Wednesday, November 2, 2016

Sussing Out the Clues

Do our brains crave puzzles? Do we need to be challenged? Is that why we love a good mystery? Or do we love romance more? 

That is the conundrum I found myself in when trying to decide on the main thrust of my next novel. When I wrote Dance the Dream Awake, I was coming from the mystery suspense genre, but with a love interest. (What would life be without love?)

When I started my follow-up novel, I fell in love with the past life (romance) and ended up pulling out that back story as a stand-alone Historical Romance (but still with mystery/suspense interwoven), Haiku Dance.

Now, I’m back at writing that novel I interrupted, Dance the Edge. And I’m stuck trying to figure out which way to bend my story—toward the mystery or the romance. I wonder how many writers with cross over novels go through this? There are so many cross-overs these days and I’m confused as to where I fit—am I romance writer adding mystery, or a mystery writer with a romantic side?

I’ve had this confusion swirling around my brain as I tried to hone in on my story.  So, I started reading the best writers of Romantic Suspense that were recommended to me by a well-read, successful romance author (hoping to clarify where I fit). But the writing was too soft for me. And they were heavy on the romance and light on the mystery.  Not enough challenge.

Then I picked up an adventure/mystery (little romance to be had) and found I was more excited reading a good mystery—but it lacked adequate romance. (Male author—go figure.)

Then I began wondering why I respond to mysteries and why people in general like mysteries. (There’s no big mystery about why we like romance—sexual tension always makes a story stronger)

This past week, while bored with my ineffectual attempts at writing of late, I picked up a medium difficulty level book of Sudoku puzzles to distract myself. I began whipping through the puzzles with 100% accuracy. Last year I had a hard time doing the White belt, easy level—with only about 50-50% accuracy, and now I was in the Green Belt book and it was too easy!?

Just to be sure it wasn't a fluke, I found the Brown Belt, hardest level Sudoku book I had laying around (no Black Belt). It was still easy and I was getting through it pretty fast. What was going on? What had changed from last year to this? 

I thought about all the extracurricular activities I’ve been involved with this past year (I’ll save that subject for my newsletter coming out soon--sign up on this page) and how they must have strengthened that part of my brain that does puzzle solving. 

From Psychology Today, Vol. 15, 1982 (Steinberg and Davidson), I quote, “Solving puzzles entails the ability to compare hidden information in a puzzle with information already in memory . . . and combine that information to form novel (new) information and ideas.” In my-speak: sussing out the clues to get to that aha! moment.

It must be that primitive part of the brain that early man developed to analyze clues to figure out how to find the big game, what food was safe to eat, where the water was, etc. I'm no neuroscientist but maybe I had unwittingly strengthened a part of my brain with all the different 'adventures' I explored this past year (and here I thought my memory was getting worse, but clearly another part of my brain has gotten stronger).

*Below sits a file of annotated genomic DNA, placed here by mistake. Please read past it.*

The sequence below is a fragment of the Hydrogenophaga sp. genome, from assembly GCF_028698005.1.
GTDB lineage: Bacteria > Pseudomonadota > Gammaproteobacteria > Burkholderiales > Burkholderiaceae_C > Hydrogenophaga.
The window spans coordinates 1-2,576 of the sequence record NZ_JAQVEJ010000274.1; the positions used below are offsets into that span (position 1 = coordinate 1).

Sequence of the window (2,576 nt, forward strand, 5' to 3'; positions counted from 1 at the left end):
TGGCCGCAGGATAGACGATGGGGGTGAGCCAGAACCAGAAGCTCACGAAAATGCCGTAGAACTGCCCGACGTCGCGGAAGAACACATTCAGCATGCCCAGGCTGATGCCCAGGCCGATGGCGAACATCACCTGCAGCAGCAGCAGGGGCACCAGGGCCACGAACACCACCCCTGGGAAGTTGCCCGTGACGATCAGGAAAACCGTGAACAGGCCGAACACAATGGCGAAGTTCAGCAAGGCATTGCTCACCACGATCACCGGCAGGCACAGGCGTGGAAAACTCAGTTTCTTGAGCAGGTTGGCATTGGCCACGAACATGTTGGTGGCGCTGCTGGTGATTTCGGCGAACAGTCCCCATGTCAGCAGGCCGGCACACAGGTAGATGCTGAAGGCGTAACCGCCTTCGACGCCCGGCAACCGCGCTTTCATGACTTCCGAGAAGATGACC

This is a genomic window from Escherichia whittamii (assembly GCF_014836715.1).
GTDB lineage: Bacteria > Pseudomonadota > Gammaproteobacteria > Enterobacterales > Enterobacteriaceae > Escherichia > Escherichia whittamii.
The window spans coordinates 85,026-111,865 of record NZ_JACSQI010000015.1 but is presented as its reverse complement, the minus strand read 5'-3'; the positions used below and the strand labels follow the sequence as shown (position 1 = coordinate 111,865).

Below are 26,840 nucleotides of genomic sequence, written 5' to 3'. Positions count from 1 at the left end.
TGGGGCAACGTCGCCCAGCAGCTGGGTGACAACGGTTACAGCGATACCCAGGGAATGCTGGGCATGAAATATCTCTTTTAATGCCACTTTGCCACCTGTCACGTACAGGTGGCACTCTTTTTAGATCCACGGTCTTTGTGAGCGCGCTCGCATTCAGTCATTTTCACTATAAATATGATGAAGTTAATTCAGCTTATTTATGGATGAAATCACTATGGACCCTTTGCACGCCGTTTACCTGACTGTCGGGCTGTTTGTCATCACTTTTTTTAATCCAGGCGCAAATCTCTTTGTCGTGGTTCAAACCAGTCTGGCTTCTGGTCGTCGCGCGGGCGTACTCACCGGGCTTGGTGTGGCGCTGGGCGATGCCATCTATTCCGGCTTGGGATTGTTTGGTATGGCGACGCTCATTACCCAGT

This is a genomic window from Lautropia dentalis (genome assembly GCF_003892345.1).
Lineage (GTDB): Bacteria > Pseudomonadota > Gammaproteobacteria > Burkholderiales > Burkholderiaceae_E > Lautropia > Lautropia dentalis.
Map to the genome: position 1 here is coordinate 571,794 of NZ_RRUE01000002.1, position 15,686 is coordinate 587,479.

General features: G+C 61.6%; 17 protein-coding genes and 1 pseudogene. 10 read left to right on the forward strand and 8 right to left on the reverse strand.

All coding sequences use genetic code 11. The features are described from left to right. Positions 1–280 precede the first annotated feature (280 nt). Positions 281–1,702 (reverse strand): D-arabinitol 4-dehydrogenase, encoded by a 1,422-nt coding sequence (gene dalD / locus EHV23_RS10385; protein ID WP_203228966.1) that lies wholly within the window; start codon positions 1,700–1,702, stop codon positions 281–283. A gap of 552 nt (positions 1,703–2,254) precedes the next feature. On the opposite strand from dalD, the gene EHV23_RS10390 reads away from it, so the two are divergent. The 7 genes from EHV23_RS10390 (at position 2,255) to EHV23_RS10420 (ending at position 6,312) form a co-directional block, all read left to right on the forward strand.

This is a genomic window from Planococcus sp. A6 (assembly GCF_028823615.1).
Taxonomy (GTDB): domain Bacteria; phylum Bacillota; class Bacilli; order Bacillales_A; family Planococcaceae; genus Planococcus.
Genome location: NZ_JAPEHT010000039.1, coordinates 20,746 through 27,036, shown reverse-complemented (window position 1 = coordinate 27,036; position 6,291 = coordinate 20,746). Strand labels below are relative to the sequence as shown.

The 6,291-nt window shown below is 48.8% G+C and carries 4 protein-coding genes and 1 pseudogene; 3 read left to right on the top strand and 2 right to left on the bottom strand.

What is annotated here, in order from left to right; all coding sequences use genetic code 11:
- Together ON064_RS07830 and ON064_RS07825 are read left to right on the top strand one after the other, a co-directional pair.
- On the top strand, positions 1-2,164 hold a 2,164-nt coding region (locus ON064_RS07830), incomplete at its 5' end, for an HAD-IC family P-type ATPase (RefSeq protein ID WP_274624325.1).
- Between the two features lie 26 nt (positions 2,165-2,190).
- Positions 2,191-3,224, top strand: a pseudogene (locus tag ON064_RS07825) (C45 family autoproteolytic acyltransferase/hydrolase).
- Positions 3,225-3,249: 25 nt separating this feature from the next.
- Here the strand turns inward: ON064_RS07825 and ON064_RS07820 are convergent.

There is a story riddle by Alcuin (c. 735-804) that goes like this: A man had to cross the river with a wolf, a lamb and a head of cabbage. Problem was, he had a boat that would hold himself and only one other item at a time. Conundrum: if left alone together, wolf would eat the lamb, lamb would eat the cabbage. How does he get all of them safely to the other side?

Can you solve this mystery/puzzle before reading the solution?

Solution: He took the lamb across first, leaving him there to go back for the wolf. But when he brought the wolf across, he took the lamb back with him. On the return trip he left the lamb and took the cabbage. His final trip across was to get the lamb. 

See our minds love a puzzle--and it's rewarding when we find the solution.

So—long story short, I sense I need to lean harder into the mystery angle. My mind appears to be strongly motivated to suss out clues. But I will continue to have a strong romantic element to be sure. (C'mon, those sex scenes are fun to write.)

What do you prefer—a good romance or a good mystery? 

Do you like puzzles?


Amy M. Reade said...

Cora, I love puzzles, I love mysteries, and I love the riddle you posed! I need to do more of that type of thinking. Crossword puzzles are great fun and my husband and I like to do them together. I find there's more of a challenge in mysteries than romances, and I like to puzzle my way to the whodunit just as I would another puzzle. Great, thought-provoking post!

Unknown said...

Well, he could have taken both the wolf and the lamb across and left the wolf or the lamb and then gone back for the cabbage. One less trip.

Obviously, I like puzzles and mysteries. But as my tagline on my website says: Romance - best served on a bed of mystery, suspense and ... magic!


Cora said...

Thanks Amy, your comments are much appreciated. Glad you liked the riddle.

Kris, Thanks for commenting. Although you had a little trouble following the riddle, my wording apparently wasn't as clear as it could have been, here is the riddle in visual form that you have to engage in to see how it works (the man is replaced with a cat in this riddle):